Among indoor patients, high percentage of strains showed resistance to cotrimoxazole. First generation cephalosporins were effective for E.coli, while newer aminoglycosides like amikacin and third generation cephalosporins were found to be effective against K. pneumoniae and  P.aeruginosa  , and ineffective against Acinetobacter species.
Amongst the outdoor patients, more than 50% patients showed E.coli as the commonest isolate which was 70%-80% resistant to cotrimoxazole and aminopencillin, however, first generation cephalosporins, nitrofurantoin and norfloxacin were effective but in cases where UTI was associated with agents other than E.coli, amikacin and third generation cephalosporins were found to be effective [Table - 2].

 ~ Discussion Top

This study shows that the pathogens causing UTI in community and hospital set up show different percentages of prevalence [Table - 1]. In the present study, E.coli predominated amongst the indoor as well as outdoor patients, K. pneumoniae being the second commonest in the indoor patient group followed by P.aeruginosa, Acinetobacter and Enterococcus faecalis. In a study of urinary isolates from Delhi, E.coli was found to be the commonest isolated organism followed by Klebsiella, S. aureus, Proteus species and Pseudomonas aeruginosa.[9] In another study from Aurangabad, in a combined population group of indoor as well as outdoor patients, Klebsiella was found to be the commonest followed by E.coli, P.aeruginosa and S.aureus.[10] A study done in children showed that nosocomial UTI is more due to organisms like Pseudomonas, Acinetobacter and Enterococcus while E.coli infection shows a decrease in incidence.[11]
While in outpatients, oral first generation cephalosporins, nitrofurantoin and fluoroquinolones may be effective, in indoor patients newer aminoglycosides and third generation cephalosporins are the only effective drugs. For Pseudomonas aeruginosa, amikacin, ceftazidime and piperacillin are the recommended antibiotics. Enterococcus faecalis was found to be susceptible to netilmicin and ciprofloxacin. However, no vancomycin resistant enterococci was found in our study. Acinetobacter infection in hospitalised patients showed high degree of resistance to almost all the antibiotics used routinely necessitating its susceptibility testing for newer drugs. Cotrimoxazole in the present study was no longer found to be effective for UTI as all the uropathogens showed high degree of resistance to it.
In view of the emerging drug resistance amongst bacteria, therapy should only be advocated, as far as possible, after culture and sensitivity has been performed. This would not only help in the proper treatment of the patients but would also discourage the indiscriminate use of the antibiotics and prevent further development of bacterial drug resistance.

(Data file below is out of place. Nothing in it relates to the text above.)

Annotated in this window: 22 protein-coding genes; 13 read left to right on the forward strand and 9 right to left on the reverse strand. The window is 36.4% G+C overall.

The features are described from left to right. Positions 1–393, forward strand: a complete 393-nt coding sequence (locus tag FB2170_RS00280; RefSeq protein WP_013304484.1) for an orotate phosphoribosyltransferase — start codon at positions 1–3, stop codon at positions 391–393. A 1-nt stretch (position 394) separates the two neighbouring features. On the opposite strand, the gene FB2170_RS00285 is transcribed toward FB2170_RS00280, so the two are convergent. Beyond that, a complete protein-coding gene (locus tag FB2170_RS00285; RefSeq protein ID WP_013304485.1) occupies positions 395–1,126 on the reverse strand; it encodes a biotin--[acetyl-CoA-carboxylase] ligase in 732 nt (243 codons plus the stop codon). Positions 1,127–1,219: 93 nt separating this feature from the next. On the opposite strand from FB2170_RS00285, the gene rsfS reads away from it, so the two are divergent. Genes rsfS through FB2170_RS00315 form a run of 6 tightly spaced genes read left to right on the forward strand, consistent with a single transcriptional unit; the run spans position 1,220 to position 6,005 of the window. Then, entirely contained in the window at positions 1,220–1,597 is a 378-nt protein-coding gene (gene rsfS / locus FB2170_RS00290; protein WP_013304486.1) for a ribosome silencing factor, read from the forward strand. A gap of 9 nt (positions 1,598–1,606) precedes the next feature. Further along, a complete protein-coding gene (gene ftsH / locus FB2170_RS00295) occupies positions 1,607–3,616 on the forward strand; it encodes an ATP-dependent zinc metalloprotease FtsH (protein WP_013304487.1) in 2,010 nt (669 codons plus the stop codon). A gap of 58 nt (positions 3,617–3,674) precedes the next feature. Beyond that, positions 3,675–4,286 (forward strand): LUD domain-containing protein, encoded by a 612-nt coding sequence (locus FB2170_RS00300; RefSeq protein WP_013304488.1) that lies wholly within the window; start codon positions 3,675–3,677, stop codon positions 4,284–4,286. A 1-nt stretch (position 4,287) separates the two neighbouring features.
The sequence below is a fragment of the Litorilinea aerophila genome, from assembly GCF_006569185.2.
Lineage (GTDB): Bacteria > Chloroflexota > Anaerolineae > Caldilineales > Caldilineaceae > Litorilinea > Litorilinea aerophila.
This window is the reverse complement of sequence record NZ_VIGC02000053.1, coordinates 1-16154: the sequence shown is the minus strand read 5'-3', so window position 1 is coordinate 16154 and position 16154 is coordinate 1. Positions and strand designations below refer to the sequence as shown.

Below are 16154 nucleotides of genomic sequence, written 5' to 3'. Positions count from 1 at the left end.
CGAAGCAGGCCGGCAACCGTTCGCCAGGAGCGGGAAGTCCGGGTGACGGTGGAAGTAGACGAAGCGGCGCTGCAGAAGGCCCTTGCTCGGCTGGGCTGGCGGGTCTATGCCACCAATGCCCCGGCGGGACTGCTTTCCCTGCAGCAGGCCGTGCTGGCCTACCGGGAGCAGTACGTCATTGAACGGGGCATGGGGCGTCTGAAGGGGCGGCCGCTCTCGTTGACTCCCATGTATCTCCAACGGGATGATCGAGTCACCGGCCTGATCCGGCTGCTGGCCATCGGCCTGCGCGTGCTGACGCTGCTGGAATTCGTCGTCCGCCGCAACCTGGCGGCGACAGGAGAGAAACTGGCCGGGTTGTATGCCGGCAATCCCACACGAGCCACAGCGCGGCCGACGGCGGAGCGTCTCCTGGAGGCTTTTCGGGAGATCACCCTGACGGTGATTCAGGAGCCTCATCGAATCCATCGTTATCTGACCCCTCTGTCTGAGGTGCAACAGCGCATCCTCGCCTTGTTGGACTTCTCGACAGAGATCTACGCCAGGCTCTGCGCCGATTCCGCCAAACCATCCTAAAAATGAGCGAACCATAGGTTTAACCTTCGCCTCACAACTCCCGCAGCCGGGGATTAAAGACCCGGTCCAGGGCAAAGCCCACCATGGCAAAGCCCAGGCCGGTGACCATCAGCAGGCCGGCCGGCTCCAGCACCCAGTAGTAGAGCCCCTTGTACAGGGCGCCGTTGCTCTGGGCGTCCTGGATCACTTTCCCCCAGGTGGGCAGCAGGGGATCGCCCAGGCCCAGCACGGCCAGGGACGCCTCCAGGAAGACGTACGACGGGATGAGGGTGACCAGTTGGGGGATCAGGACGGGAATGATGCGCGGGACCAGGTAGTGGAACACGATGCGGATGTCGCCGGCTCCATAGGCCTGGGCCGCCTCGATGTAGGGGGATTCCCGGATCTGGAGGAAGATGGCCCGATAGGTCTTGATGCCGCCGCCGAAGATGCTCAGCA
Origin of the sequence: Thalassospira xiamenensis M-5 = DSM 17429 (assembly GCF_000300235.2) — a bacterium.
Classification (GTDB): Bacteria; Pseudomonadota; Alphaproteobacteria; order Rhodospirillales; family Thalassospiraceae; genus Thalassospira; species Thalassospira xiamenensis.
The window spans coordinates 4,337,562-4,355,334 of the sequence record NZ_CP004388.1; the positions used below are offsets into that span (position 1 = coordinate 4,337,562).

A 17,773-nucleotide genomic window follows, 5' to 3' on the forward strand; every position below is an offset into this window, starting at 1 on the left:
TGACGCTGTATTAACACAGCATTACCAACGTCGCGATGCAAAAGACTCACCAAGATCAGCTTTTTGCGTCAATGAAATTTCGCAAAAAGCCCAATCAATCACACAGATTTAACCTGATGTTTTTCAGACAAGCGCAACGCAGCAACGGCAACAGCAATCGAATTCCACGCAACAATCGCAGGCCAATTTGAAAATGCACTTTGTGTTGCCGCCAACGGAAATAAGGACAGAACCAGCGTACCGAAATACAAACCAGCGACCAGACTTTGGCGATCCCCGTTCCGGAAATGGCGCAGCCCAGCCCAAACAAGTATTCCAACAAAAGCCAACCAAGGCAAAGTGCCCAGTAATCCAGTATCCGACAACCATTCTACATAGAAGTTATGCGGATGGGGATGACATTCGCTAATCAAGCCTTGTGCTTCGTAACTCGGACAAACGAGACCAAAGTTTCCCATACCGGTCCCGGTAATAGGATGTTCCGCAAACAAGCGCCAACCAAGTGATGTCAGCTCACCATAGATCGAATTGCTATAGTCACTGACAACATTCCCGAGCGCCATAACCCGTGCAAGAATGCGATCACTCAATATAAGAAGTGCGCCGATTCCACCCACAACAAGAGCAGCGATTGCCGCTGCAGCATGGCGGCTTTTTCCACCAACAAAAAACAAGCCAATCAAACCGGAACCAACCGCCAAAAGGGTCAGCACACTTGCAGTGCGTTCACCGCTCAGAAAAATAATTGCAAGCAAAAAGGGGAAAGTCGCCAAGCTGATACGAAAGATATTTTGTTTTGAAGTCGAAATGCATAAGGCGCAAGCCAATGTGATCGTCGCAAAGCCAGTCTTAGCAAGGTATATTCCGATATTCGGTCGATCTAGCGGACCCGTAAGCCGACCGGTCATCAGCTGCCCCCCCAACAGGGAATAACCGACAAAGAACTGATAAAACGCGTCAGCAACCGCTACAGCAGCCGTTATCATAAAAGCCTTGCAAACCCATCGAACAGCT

~ References Top

1.Sharma S. Current understanding of Pathogenic mechanisms in UTIs. Ann Natl Acad Med Sci 1997; 33(1):31-8.  Back to cited text no. 1    
2.Gruneberg GN. Antibiotic sensitivities of urinary pathogens: 1971-1982. J Antimicrob Chemother 1984; 14:17-23.  Back to cited text no. 2    
3.Jones RN, Thornsberry C. Cefotaxime: a review of in vitro antimicrobial properties and spectrum of activity. Rev Inf Dis 1982; 4:5300-15.  Back to cited text no. 3    
4.Fu KP, Neu HC. Betalactamase stability of HR 756 a novel cephalosporin, compared to that of cefuroxime and cefotaxime. Antimicrob Agents chemother 1978; 14:322-326.   Back to cited text no. 4    
5.Nokashino SS, Nakamuro M. In vitro activity of cefotaxime against clinically significant pathogens. Drugs 1988; 35(2):14-21.  Back to cited text no. 5    
6.Collee JG, Duguid JP, Fraser AG, Marmion BP, Simmons A. Laboratory strategy in diagnosis of infective syndromes. In Mackie and McCartney Practical Medical Microbiology 14th edition (Churchill Livingstone produced by Longman Singapore Publisher Ltd.) 1996: 88.  Back to cited text no. 6    
7.Microorganisms encountered in the urinary tract. In Bailey & Scott's diagnostic microbiology (9th edition). Baron EJ, Finegold SM, Eds (Mosby publishers, St. Louis, Missouri) 1994:256.  Back to cited text no. 7    
8.Agarwal KC. Antibiotic sensitivity test by disc diffusion method: Standardization and interpretation. Indian J Pathol Bacteriol 1974; 17:149-59.  Back to cited text no. 8  [PUBMED]  
9.Varma NC, Taneja OP, Saxena SN. Recurrent urinary tract infections in females. J Ind Med Ass 1972;58:155-58.  Back to cited text no. 9    
10.Bajaj JK, Karyokarte RP, Kulkarni JD, Deshmukh AB. Changing aetiology of urinary tract infections and emergence of drugs resistance as a major problem. J Commun Dis 1999; 31(3):181-84.  Back to cited text no. 10    
11.Ashkenazi S, Even TS, Samra Z, Dinari G. Uropathogens of various populations and their antibiotic susceptibility. Paediatr Infect Dis J 1991; 10:742-46.  Back to cited text no. 11